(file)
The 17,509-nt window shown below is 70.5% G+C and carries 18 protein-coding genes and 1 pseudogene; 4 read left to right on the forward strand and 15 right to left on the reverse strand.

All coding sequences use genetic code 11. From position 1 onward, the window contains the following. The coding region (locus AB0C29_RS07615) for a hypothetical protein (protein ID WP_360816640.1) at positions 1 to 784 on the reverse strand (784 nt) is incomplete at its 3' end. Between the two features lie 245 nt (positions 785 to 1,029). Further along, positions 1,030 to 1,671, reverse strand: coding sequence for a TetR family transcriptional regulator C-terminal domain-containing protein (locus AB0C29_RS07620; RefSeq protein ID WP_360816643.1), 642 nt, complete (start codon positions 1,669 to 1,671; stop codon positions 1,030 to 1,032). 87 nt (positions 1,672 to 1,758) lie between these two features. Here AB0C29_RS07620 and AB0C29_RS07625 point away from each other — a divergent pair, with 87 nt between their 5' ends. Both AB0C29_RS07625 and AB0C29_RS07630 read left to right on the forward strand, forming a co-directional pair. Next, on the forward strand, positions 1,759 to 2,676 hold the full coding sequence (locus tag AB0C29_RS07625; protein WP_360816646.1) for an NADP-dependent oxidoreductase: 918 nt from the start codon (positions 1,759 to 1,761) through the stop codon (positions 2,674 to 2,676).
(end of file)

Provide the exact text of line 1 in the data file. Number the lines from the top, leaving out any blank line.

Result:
The 17,509-nt window shown below is 70.5% G+C and carries 18 protein-coding genes and 1 pseudogene; 4 read left to right on the forward strand and 15 right to left on the reverse strand.